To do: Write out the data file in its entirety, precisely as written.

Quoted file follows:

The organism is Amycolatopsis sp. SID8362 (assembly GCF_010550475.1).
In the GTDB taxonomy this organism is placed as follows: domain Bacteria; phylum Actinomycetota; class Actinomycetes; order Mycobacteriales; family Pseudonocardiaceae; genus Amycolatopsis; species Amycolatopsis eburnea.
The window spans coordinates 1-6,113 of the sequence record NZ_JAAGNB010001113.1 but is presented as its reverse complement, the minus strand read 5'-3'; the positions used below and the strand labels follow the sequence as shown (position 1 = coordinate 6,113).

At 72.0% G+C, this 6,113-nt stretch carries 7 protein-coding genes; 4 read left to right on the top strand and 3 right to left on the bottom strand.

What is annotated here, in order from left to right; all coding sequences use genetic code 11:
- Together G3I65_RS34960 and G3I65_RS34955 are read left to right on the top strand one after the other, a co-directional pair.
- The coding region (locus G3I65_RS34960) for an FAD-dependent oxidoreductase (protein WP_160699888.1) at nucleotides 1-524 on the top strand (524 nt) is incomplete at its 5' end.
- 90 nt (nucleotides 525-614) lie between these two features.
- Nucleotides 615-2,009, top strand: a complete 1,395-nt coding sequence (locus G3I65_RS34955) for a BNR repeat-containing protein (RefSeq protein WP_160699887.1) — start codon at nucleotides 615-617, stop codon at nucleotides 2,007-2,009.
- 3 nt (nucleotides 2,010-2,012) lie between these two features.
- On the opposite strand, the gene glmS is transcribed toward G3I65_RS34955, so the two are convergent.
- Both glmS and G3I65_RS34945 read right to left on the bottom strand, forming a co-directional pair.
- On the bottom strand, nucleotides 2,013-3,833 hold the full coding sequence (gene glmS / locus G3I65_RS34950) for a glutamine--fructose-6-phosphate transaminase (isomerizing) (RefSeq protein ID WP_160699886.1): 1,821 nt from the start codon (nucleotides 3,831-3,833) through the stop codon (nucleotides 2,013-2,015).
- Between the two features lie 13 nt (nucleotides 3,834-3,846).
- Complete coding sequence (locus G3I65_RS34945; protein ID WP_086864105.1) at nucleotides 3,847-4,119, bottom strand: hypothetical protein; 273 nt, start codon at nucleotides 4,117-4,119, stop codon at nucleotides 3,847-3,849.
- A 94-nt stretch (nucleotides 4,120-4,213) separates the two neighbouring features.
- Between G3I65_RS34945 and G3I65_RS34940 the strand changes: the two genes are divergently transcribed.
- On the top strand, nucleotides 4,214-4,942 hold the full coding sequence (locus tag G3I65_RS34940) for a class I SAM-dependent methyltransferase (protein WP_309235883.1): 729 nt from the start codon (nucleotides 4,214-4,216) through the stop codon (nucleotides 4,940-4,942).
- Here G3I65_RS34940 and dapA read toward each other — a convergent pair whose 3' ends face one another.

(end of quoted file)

The organism is Amycolatopsis sp. SID8362 (assembly GCF_010550475.1).
In the GTDB taxonomy this organism is placed as follows: domain Bacteria; phylum Actinomycetota; class Actinomycetes; order Mycobacteriales; family Pseudonocardiaceae; genus Amycolatopsis; species Amycolatopsis eburnea.
The window spans coordinates 1-6,113 of the sequence record NZ_JAAGNB010001113.1 but is presented as its reverse complement, the minus strand read 5'-3'; the positions used below and the strand labels follow the sequence as shown (position 1 = coordinate 6,113).

At 72.0% G+C, this 6,113-nt stretch carries 7 protein-coding genes; 4 read left to right on the top strand and 3 right to left on the bottom strand.

What is annotated here, in order from left to right; all coding sequences use genetic code 11:
- Together G3I65_RS34960 and G3I65_RS34955 are read left to right on the top strand one after the other, a co-directional pair.
- The coding region (locus G3I65_RS34960) for an FAD-dependent oxidoreductase (protein WP_160699888.1) at nucleotides 1-524 on the top strand (524 nt) is incomplete at its 5' end.
- 90 nt (nucleotides 525-614) lie between these two features.
- Nucleotides 615-2,009, top strand: a complete 1,395-nt coding sequence (locus G3I65_RS34955) for a BNR repeat-containing protein (RefSeq protein WP_160699887.1) — start codon at nucleotides 615-617, stop codon at nucleotides 2,007-2,009.
- 3 nt (nucleotides 2,010-2,012) lie between these two features.
- On the opposite strand, the gene glmS is transcribed toward G3I65_RS34955, so the two are convergent.
- Both glmS and G3I65_RS34945 read right to left on the bottom strand, forming a co-directional pair.
- On the bottom strand, nucleotides 2,013-3,833 hold the full coding sequence (gene glmS / locus G3I65_RS34950) for a glutamine--fructose-6-phosphate transaminase (isomerizing) (RefSeq protein ID WP_160699886.1): 1,821 nt from the start codon (nucleotides 3,831-3,833) through the stop codon (nucleotides 2,013-2,015).
- Between the two features lie 13 nt (nucleotides 3,834-3,846).
- Complete coding sequence (locus G3I65_RS34945; protein ID WP_086864105.1) at nucleotides 3,847-4,119, bottom strand: hypothetical protein; 273 nt, start codon at nucleotides 4,117-4,119, stop codon at nucleotides 3,847-3,849.
- A 94-nt stretch (nucleotides 4,120-4,213) separates the two neighbouring features.
- Between G3I65_RS34945 and G3I65_RS34940 the strand changes: the two genes are divergently transcribed.
- On the top strand, nucleotides 4,214-4,942 hold the full coding sequence (locus tag G3I65_RS34940) for a class I SAM-dependent methyltransferase (protein WP_309235883.1): 729 nt from the start codon (nucleotides 4,214-4,216) through the stop codon (nucleotides 4,940-4,942).
- Here G3I65_RS34940 and dapA read toward each other — a convergent pair whose 3' ends face one another.